Since valid summations may pertain to tones of either the high group or the low group and are counted uniformly without distinction as to group, the recorded count proceeds in a somewhat irregular manner with respect to time. However, even the minimum tone duration of 40 ms typically allows the count to reach 39 after several returns to 0, especially since any invalid summations ordinarily occur early in the tone burst. The described resetting of the count has the effect of disregarding early cycles of the tone burst whenever those cycles involve any irregularity. However, the present system has the advantage that if the initial cycles are regular they are utilized with full effectiveness.
When counters 160 and 170 reach a selected count, which is 39 in the present illustrative circuit, each of the lines 181 to 185 applies to the six-input Nand gate 180 a logic 1 signal, leaving only the input line 186 at logic 0. More particularly, counter 160 is at a count of 9, making output bits 1 and 8 logic 1. Counter 170 is at a count of 30, making output bits 10 and 20 logic 1. The third output bit from counter 170 is at 0, but is inverted at 187 before application to gate 180.
If another valid summation then follows in normal course, decoder 150 again supplies a positive clock pulse via inverter 153 to counter 160. However, that positive pulse is tapped via the line 186 and delivered to Nand gate 180, making all six of its inputs 1. A negative pulse is therefore delivered by that gate via the line 188 to the conventional latch circuit 196, setting the latch and shifting its output line 138 from 1 to 0. That enables decoder 200, already described. The decoder output lines 202 then represent the decimal digit which corresponds to the two tones represented by the respective pairs of input lines 136 and 137. The output negative pulse from gate 180 is preferably also supplied via the line 189 to utilization apparatus 204, where it is used in conventional manner to clock in and store the information on lines 202.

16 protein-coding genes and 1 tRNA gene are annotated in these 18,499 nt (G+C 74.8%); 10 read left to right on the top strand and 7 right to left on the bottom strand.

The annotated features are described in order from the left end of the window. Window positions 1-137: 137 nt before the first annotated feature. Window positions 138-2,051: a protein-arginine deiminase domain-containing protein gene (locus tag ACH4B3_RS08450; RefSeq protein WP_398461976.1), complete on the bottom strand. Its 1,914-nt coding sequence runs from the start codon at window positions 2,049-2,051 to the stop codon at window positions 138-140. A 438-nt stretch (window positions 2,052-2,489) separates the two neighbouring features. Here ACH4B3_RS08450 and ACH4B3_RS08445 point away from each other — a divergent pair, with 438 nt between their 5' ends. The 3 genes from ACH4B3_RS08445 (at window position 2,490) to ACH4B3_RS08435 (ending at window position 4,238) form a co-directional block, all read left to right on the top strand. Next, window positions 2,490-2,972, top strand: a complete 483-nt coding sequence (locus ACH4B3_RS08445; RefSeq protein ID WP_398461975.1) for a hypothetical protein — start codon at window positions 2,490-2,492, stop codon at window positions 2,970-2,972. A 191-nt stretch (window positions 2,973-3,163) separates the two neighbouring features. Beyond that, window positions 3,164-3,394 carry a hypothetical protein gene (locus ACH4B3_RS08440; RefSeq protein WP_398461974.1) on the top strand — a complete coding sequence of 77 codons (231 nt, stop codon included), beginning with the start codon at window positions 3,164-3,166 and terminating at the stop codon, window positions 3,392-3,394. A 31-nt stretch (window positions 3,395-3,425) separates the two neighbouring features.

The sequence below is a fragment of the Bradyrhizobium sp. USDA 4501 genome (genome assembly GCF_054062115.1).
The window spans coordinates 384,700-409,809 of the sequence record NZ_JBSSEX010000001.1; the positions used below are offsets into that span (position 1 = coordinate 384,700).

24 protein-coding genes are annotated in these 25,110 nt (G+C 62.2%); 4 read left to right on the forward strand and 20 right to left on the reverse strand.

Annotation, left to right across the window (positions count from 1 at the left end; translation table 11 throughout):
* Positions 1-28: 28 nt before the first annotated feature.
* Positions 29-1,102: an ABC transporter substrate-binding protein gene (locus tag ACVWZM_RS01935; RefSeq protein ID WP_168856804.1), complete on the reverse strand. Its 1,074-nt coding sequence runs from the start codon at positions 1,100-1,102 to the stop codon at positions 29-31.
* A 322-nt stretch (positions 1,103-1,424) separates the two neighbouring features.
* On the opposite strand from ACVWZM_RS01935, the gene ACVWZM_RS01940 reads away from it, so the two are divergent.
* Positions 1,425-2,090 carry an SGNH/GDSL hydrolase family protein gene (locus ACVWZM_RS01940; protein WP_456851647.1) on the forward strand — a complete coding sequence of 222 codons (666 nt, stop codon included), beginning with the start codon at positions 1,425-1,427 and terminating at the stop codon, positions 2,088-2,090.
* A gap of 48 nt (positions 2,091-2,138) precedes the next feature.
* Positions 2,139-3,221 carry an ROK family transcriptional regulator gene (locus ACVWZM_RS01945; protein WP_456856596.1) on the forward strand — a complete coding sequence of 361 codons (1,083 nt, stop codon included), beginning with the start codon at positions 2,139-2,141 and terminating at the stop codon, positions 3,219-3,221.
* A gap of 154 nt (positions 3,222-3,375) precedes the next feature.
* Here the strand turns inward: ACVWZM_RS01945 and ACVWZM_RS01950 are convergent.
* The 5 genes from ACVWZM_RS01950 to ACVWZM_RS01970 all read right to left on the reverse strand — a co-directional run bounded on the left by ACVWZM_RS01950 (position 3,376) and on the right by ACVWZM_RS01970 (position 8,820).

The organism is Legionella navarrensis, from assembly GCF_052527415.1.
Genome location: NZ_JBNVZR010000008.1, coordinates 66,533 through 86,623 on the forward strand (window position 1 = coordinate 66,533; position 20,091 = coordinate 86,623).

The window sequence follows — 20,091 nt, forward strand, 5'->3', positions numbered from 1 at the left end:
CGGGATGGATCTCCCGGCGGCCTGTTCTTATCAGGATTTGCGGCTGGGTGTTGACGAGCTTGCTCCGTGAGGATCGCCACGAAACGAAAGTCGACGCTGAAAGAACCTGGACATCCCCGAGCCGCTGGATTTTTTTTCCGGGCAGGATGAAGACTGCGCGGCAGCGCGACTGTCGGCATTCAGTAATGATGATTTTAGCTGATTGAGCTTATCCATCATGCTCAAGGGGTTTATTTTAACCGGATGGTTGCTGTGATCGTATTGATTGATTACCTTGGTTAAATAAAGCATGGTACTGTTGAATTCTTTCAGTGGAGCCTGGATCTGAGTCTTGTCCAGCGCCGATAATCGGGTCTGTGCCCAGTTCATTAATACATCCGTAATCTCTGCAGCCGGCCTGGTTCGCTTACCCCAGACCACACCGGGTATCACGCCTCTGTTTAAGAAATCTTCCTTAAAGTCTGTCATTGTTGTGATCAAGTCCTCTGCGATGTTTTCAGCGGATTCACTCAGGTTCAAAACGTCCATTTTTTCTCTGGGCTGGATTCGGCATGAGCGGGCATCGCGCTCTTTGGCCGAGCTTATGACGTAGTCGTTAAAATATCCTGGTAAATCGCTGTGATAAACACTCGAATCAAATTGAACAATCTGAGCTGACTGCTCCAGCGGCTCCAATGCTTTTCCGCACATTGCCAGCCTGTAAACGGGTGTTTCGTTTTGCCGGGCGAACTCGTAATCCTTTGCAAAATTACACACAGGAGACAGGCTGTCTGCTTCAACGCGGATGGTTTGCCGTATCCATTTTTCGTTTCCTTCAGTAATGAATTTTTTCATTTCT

The same pulse that finally opens gate 180 and thereby enables decoder 200 also increments counters 160 and 170 from 39 to 40. That closes gate 180, but the pulse it produced remains latched at 196 until the latch is reset by the S4 timing pulse on line 74 about one half microsecond later. With counter 170 at the count of 40, output line 149 from its third bit is at logic 1. That alters completely the action of decoder 150 by shifting its input A from 0 to 1.
The resulting action of decoder 150 depends upon whether valid high and low count summations continue to be received from the channel under discussion, or are interrupted. The former is more likely, since tone bursts usually last far beyond the minimum duration of 40 ms. If the tone burst continues after completion of its detection, validation and final decoding at 200, the next valid summation produces at decoder 150 an input signal 0111 which represents the decimal digit 7. The resulting logic 0 at output terminal 7 and on line 158 resets counter 160 to zero via the And gate 157 and line 165. Counter 170 is not reset, but its count is modified. The decoder signal on line 158 also sets the latch 190, which then applies a logic 1 signal via line 179 to each of the Or gates 176 and 177 and to And gate 178, opening the latter. The two Or gates supply the logic 1 signal for storage in the first two bits of shift register 172. The stored count is thereby altered from 40 to 70 in the shift register, and is so altered also in the counter 100 μS later. As long as only valid count summations continue to be received, the circuit remains in stable condition without change. The system is thus effectively disabled and cannot develop a second output signal from the same tone burst.